PMS + IBS =Misery
A PERIOD OF RETREAT â€“ For some women, the beginning of a period can signify not just headaches and cramps but also hourly trips to the loo. Experts believe the hormonal shift that triggers bleeding is probably responsible for the bout of busy bowels.
Before a period, a womanâ€™s body pumps out prostaglandins-hormone like chemicals that make smooth muscles (like those in the uterus) contact. That prostaglandin spike is great for sloughing off uterine tissue, but not so fun when it contracts the intestines and causes symptoms similar to irritable Bowel Syndrome (IBS). One solution is the pelvic exercises that are typically prescribed for pregnant women. If they does not work, pop an ibuprofen as directed the day before your period (when prostaglandin levels start to peak). The painkiller will help keep levels low- and temper the side effects. Also helpful: Less stress, caffeine, and alcohol, and more healthy food and exercise.
Related Links: Premenstrual Dysphoric Disorder PDD
Depression in Women
One study of ten thousands met and women over sixty five with blood pressure readings higher than 160/95 found that over a three-year period, the ones with symptoms of depression suffered strokes at almost three times the rate of their hypertensive but un-depressed peers. Depressed patients recovering from a hip fracture and from pneumonia and other infections had more difficulty regaining functions like walking. Other research suggests that up to one third of Alzheimerâ€™s patients become clinically depressed at some point in the course of this illness. Doctors, and families, too, often take a fatalistic approach to Alzheimerâ€™s and do nothing about the depression, even though some of the afflicted will make small but significant improvements when treated for it.
Psychiatrists who specialize in treating cancer patients say that mush the same problems arise there as well. Doctors fail to prescribe an antidepressant because they think, â€œIf I had that illness I had feel dreary, too.â€ Often, cancer-related problems, such as pain, are prominent provokers of depression â€“another major reason some patients adopt adopt what physicians think of as a â€œrationalâ€ approach to suicide.
There is no evidence to support fears that taking an antidepressant while nursing I harmful to the infant. Dr. Cynthia Neill Epperson of Yale University is one of the many researchers who have put this to the test. She recruited infants of depressed mothers, some breast-fed and others not, and then measured the level of antidepressant (in her work, Zoloft, which targetsÂ Â serotonin) and of serotonin in the infantsâ€™ blood. Reporting on her work, Epperson states that she detected no Zoloft in their bloodstreams and that there was no change in the level of serotonin in most of the infants. She concluded, with the scientistâ€™s reserve, that â€œit does not appear that the administration of Zoloft in breast-feeding women is likely to have a physiologic effect on their children.â€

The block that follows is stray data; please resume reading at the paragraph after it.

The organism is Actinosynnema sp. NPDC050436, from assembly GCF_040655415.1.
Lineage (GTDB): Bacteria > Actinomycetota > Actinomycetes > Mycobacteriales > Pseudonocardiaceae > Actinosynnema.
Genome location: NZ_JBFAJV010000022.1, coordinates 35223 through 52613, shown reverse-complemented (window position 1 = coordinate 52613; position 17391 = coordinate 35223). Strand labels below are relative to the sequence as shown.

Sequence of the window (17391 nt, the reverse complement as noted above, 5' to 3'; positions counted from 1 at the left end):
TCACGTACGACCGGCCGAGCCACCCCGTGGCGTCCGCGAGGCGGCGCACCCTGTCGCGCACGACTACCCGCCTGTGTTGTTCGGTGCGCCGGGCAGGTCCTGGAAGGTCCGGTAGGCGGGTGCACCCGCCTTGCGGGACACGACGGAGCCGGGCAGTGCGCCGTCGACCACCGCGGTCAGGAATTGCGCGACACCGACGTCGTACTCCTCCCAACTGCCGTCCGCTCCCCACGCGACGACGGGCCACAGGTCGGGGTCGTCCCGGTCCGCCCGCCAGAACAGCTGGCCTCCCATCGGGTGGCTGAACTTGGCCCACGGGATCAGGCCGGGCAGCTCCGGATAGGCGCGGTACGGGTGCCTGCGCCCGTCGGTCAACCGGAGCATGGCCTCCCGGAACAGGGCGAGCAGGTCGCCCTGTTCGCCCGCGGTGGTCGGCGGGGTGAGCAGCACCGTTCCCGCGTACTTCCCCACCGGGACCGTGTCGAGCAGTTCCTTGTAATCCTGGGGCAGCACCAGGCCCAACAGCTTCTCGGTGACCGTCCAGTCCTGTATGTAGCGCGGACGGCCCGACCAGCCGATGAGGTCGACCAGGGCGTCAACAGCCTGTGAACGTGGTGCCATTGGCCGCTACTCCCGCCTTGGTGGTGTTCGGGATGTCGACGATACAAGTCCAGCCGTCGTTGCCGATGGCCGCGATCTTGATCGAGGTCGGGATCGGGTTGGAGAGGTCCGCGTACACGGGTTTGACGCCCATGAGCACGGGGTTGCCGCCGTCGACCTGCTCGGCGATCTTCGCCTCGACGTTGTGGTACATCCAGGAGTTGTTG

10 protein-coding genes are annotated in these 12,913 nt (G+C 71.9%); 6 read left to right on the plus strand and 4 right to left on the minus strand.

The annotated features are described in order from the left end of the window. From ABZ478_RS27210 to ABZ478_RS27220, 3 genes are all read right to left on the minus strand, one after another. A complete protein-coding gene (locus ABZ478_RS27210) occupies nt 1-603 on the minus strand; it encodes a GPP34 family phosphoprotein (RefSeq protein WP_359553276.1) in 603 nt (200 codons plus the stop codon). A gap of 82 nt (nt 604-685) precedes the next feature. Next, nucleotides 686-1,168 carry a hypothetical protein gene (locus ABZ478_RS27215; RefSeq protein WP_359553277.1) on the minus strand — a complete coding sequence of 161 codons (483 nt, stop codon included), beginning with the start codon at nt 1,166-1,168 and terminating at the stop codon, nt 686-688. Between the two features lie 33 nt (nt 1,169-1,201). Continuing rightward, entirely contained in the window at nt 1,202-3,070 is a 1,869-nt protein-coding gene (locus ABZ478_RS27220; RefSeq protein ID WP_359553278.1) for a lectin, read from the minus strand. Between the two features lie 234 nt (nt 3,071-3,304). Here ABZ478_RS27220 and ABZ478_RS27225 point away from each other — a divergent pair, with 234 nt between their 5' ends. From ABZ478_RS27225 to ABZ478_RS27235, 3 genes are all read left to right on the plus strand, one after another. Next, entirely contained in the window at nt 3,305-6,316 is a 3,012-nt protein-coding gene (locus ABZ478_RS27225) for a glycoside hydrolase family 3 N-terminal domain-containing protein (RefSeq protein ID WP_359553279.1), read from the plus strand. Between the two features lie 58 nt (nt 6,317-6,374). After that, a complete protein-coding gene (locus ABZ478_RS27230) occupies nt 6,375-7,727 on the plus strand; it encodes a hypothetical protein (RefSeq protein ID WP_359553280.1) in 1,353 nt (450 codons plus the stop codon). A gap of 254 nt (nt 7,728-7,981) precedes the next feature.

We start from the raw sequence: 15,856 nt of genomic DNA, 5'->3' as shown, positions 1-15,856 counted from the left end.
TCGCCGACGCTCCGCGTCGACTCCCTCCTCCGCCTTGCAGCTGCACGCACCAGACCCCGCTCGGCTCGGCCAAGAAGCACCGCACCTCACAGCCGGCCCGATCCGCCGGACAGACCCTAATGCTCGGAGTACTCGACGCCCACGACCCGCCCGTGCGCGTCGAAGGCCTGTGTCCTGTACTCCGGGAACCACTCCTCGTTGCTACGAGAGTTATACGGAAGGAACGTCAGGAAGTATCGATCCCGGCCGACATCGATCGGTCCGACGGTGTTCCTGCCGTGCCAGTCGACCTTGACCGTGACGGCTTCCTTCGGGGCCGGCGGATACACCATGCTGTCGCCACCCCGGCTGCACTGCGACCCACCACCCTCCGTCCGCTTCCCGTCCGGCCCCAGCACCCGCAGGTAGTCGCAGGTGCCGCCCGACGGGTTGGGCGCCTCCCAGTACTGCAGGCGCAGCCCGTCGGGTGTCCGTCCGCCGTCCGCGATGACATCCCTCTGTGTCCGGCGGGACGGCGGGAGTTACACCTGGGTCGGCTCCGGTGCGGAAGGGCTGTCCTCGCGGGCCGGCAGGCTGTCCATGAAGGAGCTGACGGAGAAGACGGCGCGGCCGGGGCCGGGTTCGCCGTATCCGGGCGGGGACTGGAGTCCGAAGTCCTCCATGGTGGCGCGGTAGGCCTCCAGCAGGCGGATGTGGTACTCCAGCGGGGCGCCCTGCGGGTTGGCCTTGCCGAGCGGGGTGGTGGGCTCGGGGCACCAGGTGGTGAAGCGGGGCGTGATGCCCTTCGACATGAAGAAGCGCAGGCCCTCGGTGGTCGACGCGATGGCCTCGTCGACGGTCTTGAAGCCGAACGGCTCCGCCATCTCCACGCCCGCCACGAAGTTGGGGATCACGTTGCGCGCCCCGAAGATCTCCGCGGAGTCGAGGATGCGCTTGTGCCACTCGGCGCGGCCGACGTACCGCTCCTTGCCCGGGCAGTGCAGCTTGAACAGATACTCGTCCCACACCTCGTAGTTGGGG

Â Many depressed women derive much-needed joy from breast-feeding and become even more upset when deprived of the opportunity. Physicians who still caution against combining antidepressants with feeding except when the illness is severe recommend substituting a bottle once or twice a day to further reduce any possible risk. As always with depression, each sufferer should take into consideration all the known facts and with the of her doctorÂ Â make an informed decision. What is right for one person may be wrong for another.
Meditation, which originated in India, had an almost twenty-five-hundred-year run as a physical and mental health booster and then was stopped dead by modern medicine. Until, that is about thirty years ago when DR. Herbert Benson coined the term â€œrelaxation response.â€ Since then it has been gaining ground. In 1998 Congress gave the NIMH $10 million to expand a network of mind-body research centers and provide training for health workers in a variety of meditative approaches.
The purpose of meditation, one popular version of which is called â€œmindfulness,â€ is to open the mind to sensations and thoughts and temporarily tune out everyday life. Not only does this induce calm, it also can bring about specific, quantifiable changes in the body. Most who consistently practice meditation feel different and better afterward, but a least five people now have provided specific proof that something beneficial has in deed happened.
In a 1999 study conducted by a Harvard team of researchers, five accomplished meditators spent about forty minutes in an MRI (magnetic resonance imaging) machine, started at a dot on a computer screen, thought up random list of animals, and mediated. The resulting pictures of their brains showed that the regions that process positive emotions and influence cardio-respiratory function were most active during the meditation.
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